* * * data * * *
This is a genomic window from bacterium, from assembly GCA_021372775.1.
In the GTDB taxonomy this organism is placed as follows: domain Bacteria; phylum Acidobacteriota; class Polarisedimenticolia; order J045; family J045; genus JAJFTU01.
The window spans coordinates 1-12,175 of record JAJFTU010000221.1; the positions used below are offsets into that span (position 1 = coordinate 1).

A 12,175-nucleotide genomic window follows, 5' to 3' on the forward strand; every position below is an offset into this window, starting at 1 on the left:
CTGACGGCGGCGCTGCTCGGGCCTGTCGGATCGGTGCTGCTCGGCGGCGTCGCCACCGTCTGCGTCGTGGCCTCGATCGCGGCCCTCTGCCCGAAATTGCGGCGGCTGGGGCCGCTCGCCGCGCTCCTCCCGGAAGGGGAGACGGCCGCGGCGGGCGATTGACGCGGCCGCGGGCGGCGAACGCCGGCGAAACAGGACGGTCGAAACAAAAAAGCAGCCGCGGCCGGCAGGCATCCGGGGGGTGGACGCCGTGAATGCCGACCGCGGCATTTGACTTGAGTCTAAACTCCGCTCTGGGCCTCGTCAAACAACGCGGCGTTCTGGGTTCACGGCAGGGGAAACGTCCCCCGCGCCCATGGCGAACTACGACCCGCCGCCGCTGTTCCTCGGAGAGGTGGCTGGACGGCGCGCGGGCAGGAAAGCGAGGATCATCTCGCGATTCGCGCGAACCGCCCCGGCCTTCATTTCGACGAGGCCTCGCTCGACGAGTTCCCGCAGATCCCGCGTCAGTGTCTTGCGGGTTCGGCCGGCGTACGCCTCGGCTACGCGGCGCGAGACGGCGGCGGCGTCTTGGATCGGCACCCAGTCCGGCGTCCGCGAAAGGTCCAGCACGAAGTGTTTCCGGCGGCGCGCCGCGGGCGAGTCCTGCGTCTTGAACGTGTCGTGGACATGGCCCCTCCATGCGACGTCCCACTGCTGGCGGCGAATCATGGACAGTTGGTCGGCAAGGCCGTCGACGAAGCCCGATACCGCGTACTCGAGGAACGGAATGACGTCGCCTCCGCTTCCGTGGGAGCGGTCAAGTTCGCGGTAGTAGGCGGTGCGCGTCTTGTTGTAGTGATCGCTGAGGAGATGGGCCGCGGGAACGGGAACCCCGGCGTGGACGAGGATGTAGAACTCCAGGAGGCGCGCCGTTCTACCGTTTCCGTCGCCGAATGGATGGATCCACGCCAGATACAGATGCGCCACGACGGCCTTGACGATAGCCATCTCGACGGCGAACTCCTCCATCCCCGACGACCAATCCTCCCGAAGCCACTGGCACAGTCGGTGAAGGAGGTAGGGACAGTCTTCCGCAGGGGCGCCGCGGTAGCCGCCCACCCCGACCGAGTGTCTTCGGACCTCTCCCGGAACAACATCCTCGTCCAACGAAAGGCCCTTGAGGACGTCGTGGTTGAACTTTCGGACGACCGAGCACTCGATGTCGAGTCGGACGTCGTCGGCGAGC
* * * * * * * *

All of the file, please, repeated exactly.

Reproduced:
This is a genomic window from bacterium, from assembly GCA_021372775.1.
In the GTDB taxonomy this organism is placed as follows: domain Bacteria; phylum Acidobacteriota; class Polarisedimenticolia; order J045; family J045; genus JAJFTU01.
The window spans coordinates 1-12,175 of record JAJFTU010000221.1; the positions used below are offsets into that span (position 1 = coordinate 1).

A 12,175-nucleotide genomic window follows, 5' to 3' on the forward strand; every position below is an offset into this window, starting at 1 on the left:
CTGACGGCGGCGCTGCTCGGGCCTGTCGGATCGGTGCTGCTCGGCGGCGTCGCCACCGTCTGCGTCGTGGCCTCGATCGCGGCCCTCTGCCCGAAATTGCGGCGGCTGGGGCCGCTCGCCGCGCTCCTCCCGGAAGGGGAGACGGCCGCGGCGGGCGATTGACGCGGCCGCGGGCGGCGAACGCCGGCGAAACAGGACGGTCGAAACAAAAAAGCAGCCGCGGCCGGCAGGCATCCGGGGGGTGGACGCCGTGAATGCCGACCGCGGCATTTGACTTGAGTCTAAACTCCGCTCTGGGCCTCGTCAAACAACGCGGCGTTCTGGGTTCACGGCAGGGGAAACGTCCCCCGCGCCCATGGCGAACTACGACCCGCCGCCGCTGTTCCTCGGAGAGGTGGCTGGACGGCGCGCGGGCAGGAAAGCGAGGATCATCTCGCGATTCGCGCGAACCGCCCCGGCCTTCATTTCGACGAGGCCTCGCTCGACGAGTTCCCGCAGATCCCGCGTCAGTGTCTTGCGGGTTCGGCCGGCGTACGCCTCGGCTACGCGGCGCGAGACGGCGGCGGCGTCTTGGATCGGCACCCAGTCCGGCGTCCGCGAAAGGTCCAGCACGAAGTGTTTCCGGCGGCGCGCCGCGGGCGAGTCCTGCGTCTTGAACGTGTCGTGGACATGGCCCCTCCATGCGACGTCCCACTGCTGGCGGCGAATCATGGACAGTTGGTCGGCAAGGCCGTCGACGAAGCCCGATACCGCGTACTCGAGGAACGGAATGACGTCGCCTCCGCTTCCGTGGGAGCGGTCAAGTTCGCGGTAGTAGGCGGTGCGCGTCTTGTTGTAGTGATCGCTGAGGAGATGGGCCGCGGGAACGGGAACCCCGGCGTGGACGAGGATGTAGAACTCCAGGAGGCGCGCCGTTCTACCGTTTCCGTCGCCGAATGGATGGATCCACGCCAGATACAGATGCGCCACGACGGCCTTGACGATAGCCATCTCGACGGCGAACTCCTCCATCCCCGACGACCAATCCTCCCGAAGCCACTGGCACAGTCGGTGAAGGAGGTAGGGACAGTCTTCCGCAGGGGCGCCGCGGTAGCCGCCCACCCCGACCGAGTGTCTTCGGACCTCTCCCGGAACAACATCCTCGTCCAACGAAAGGCCCTTGAGGACGTCGTGGTTGAACTTTCGGACGACCGAGCACTCGATGTCGAGTCGGACGTCGTCGGCGAGC